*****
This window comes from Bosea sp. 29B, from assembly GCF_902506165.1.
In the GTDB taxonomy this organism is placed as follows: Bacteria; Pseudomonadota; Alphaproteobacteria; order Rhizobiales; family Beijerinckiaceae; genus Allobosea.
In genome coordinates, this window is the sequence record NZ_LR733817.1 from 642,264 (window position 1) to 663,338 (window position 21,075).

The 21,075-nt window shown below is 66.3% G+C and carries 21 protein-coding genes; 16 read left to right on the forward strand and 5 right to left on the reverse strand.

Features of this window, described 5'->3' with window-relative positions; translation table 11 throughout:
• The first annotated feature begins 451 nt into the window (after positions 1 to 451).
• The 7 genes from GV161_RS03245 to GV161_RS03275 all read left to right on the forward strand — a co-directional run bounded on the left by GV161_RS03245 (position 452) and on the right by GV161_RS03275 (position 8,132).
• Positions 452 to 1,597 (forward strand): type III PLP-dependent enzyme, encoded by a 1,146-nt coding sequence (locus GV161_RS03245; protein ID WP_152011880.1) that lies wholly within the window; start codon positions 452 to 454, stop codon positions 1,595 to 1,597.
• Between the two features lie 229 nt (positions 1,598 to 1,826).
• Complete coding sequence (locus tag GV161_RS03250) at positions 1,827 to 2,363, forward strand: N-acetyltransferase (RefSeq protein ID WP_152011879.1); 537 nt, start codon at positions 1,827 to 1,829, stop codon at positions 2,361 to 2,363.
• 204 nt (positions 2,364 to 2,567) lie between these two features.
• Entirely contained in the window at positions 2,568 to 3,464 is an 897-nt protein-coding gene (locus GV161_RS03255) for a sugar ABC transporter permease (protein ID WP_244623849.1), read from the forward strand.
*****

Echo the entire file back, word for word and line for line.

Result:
This window comes from Bosea sp. 29B, from assembly GCF_902506165.1.
In the GTDB taxonomy this organism is placed as follows: Bacteria; Pseudomonadota; Alphaproteobacteria; order Rhizobiales; family Beijerinckiaceae; genus Allobosea.
In genome coordinates, this window is the sequence record NZ_LR733817.1 from 642,264 (window position 1) to 663,338 (window position 21,075).

The 21,075-nt window shown below is 66.3% G+C and carries 21 protein-coding genes; 16 read left to right on the forward strand and 5 right to left on the reverse strand.

Features of this window, described 5'->3' with window-relative positions; translation table 11 throughout:
• The first annotated feature begins 451 nt into the window (after positions 1 to 451).
• The 7 genes from GV161_RS03245 to GV161_RS03275 all read left to right on the forward strand — a co-directional run bounded on the left by GV161_RS03245 (position 452) and on the right by GV161_RS03275 (position 8,132).
• Positions 452 to 1,597 (forward strand): type III PLP-dependent enzyme, encoded by a 1,146-nt coding sequence (locus GV161_RS03245; protein ID WP_152011880.1) that lies wholly within the window; start codon positions 452 to 454, stop codon positions 1,595 to 1,597.
• Between the two features lie 229 nt (positions 1,598 to 1,826).
• Complete coding sequence (locus tag GV161_RS03250) at positions 1,827 to 2,363, forward strand: N-acetyltransferase (RefSeq protein ID WP_152011879.1); 537 nt, start codon at positions 1,827 to 1,829, stop codon at positions 2,361 to 2,363.
• 204 nt (positions 2,364 to 2,567) lie between these two features.
• Entirely contained in the window at positions 2,568 to 3,464 is an 897-nt protein-coding gene (locus GV161_RS03255) for a sugar ABC transporter permease (protein ID WP_244623849.1), read from the forward strand.